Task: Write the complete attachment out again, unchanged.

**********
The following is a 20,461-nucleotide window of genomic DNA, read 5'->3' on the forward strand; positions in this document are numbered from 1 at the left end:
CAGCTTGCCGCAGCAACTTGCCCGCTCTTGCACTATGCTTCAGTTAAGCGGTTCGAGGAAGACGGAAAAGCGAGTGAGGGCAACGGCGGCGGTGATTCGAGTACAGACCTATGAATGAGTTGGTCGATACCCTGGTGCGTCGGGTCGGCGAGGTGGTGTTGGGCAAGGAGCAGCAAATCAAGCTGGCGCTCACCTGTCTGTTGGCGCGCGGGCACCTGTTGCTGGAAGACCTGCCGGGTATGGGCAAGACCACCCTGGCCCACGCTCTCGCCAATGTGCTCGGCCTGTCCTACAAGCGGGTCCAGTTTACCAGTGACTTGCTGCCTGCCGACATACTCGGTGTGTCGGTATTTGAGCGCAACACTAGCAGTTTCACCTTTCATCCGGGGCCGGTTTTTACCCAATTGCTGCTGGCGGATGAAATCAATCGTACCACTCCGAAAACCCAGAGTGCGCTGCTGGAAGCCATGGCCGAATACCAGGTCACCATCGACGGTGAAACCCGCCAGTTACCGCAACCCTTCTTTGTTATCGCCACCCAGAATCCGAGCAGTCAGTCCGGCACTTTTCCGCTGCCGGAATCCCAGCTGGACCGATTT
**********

The following is a 20,461-nucleotide window of genomic DNA, read 5'->3' on the forward strand; positions in this document are numbered from 1 at the left end:
CAGCTTGCCGCAGCAACTTGCCCGCTCTTGCACTATGCTTCAGTTAAGCGGTTCGAGGAAGACGGAAAAGCGAGTGAGGGCAACGGCGGCGGTGATTCGAGTACAGACCTATGAATGAGTTGGTCGATACCCTGGTGCGTCGGGTCGGCGAGGTGGTGTTGGGCAAGGAGCAGCAAATCAAGCTGGCGCTCACCTGTCTGTTGGCGCGCGGGCACCTGTTGCTGGAAGACCTGCCGGGTATGGGCAAGACCACCCTGGCCCACGCTCTCGCCAATGTGCTCGGCCTGTCCTACAAGCGGGTCCAGTTTACCAGTGACTTGCTGCCTGCCGACATACTCGGTGTGTCGGTATTTGAGCGCAACACTAGCAGTTTCACCTTTCATCCGGGGCCGGTTTTTACCCAATTGCTGCTGGCGGATGAAATCAATCGTACCACTCCGAAAACCCAGAGTGCGCTGCTGGAAGCCATGGCCGAATACCAGGTCACCATCGACGGTGAAACCCGCCAGTTACCGCAACCCTTCTTTGTTATCGCCACCCAGAATCCGAGCAGTCAGTCCGGCACTTTTCCGCTGCCGGAATCCCAGCTGGACCGATTT